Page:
Strategic Portfolio Management (Avoid Efficiently Implementing Bad Ideas)
The Federal Government works hard to efficiently and effectively implement programs using the best project management techniques. Is it possible, though, that agencies (and their private sector counterparts) waste more money and effort executing bad ideas efficiently than they do executing good ideas inefficiently?
Why do “bad” ideas make it through approval gates, and how can agencies improve gate-review decisions?
Most agencies follow the decision-making processes mandated by The Office of Management and Budget (OMB), and many do an admirable job of screening and managing investments. Still, the problem of poor institutional decision-making is common despite these processes.
There are three key factors that determine the success or failure of strategic portfolio investment management efforts:
- The quality and clarity of the investment management processes
- The quality and application of mission-focused, outcome-based performance measures
- The culture and mindset of the people involved in the process
Successful agencies have clear, (relatively) easy-to-use processes that effectively present ideas, plans, and status to decision-makers for review. These decisions are based on a sound and universal understanding of the objectives of the organization, how the initiative relates to these objectives, and the tangible metrics guide and evaluate near- and long-term progress. Critically, at successful agencies, the participants are believers and supporters of the process, committed to open debate that advances and nurtures good ideas while rejecting or fixing bad ideas. Facts, rather than loud voices, prevail in investment decisions.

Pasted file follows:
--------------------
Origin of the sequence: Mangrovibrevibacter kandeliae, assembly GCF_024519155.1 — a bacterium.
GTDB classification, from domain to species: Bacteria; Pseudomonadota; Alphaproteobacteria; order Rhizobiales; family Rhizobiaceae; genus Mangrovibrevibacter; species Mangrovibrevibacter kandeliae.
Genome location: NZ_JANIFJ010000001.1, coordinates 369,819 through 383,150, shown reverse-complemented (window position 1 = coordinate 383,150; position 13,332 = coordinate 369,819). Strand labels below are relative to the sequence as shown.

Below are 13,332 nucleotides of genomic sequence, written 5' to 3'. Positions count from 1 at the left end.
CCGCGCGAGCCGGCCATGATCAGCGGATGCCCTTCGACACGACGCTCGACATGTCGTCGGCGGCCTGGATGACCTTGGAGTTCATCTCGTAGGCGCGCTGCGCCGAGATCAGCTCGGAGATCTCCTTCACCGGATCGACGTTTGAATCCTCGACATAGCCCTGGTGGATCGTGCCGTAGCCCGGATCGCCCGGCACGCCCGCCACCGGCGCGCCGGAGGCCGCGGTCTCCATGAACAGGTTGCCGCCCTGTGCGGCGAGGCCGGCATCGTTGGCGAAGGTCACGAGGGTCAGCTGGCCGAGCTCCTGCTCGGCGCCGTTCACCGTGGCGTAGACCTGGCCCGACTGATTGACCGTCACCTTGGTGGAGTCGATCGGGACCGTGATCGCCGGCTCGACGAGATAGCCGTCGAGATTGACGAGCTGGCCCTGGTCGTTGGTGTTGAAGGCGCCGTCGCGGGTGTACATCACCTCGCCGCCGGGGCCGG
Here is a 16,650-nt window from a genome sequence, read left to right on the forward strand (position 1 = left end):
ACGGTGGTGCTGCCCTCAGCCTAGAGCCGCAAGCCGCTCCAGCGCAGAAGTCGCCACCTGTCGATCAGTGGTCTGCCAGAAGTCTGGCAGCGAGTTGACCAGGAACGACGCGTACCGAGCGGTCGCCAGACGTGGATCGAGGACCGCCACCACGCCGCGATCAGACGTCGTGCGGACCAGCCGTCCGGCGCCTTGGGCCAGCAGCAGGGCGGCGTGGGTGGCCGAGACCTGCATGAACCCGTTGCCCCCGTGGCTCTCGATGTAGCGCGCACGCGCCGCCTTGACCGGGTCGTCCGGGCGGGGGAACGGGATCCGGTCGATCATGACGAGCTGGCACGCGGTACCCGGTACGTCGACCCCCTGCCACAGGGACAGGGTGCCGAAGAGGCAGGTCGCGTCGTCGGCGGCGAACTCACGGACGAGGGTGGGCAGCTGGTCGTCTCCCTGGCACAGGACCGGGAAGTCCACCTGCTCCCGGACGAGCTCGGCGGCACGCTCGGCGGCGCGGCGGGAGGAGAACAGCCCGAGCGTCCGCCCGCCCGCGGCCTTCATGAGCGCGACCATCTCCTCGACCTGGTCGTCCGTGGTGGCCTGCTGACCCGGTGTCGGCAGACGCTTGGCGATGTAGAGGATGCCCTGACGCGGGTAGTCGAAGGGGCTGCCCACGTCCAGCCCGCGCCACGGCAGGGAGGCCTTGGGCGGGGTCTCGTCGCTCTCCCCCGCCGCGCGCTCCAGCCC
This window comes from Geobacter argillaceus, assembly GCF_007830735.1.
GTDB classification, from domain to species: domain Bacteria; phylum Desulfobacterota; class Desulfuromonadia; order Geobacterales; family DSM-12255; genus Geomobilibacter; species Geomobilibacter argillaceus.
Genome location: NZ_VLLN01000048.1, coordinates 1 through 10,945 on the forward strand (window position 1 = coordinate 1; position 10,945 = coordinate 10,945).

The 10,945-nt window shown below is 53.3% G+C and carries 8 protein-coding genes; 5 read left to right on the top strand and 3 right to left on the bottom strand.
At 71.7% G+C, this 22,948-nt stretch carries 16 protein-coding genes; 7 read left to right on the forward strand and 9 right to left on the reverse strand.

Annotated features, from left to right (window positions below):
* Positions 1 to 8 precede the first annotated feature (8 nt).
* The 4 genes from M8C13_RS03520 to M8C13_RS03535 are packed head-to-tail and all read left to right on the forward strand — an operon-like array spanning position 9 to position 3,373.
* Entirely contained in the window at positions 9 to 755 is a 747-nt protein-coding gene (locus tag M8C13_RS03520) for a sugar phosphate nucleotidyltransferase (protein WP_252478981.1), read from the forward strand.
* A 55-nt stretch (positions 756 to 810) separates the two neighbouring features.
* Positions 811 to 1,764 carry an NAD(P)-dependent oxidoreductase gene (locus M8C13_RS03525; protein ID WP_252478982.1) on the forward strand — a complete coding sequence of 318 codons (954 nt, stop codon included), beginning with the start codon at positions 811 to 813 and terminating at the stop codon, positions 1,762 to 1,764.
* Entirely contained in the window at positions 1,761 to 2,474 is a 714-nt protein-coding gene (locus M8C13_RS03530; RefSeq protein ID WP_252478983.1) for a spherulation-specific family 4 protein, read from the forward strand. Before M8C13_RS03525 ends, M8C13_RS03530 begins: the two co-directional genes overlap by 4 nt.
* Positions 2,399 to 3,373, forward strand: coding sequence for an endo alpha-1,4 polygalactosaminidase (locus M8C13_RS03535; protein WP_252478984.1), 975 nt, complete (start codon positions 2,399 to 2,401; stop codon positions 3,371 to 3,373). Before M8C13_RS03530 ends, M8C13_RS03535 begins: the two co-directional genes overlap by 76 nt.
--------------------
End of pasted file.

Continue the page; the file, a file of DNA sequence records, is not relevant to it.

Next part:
Of these factors, culture is often the most difficult to manage because it can often be difficult to discuss candidly. Are facts really guiding decisions, or are personalities and personal agendas? Government leaders can change culture, model the mindset they want their programs to follow, and insist on strong processes. A strong investment management culture guides – and even demands – developing and managing strong processes and effective, measurable metrics. In this way, each key success factor reinforces the others.
The right mindsets, clear objectives, and efficient processes can create capital planning systems that promote viable programs that will advance an agency’s mission, creating as much value for the agency and its constituents as the rigor of effective program management implementation.
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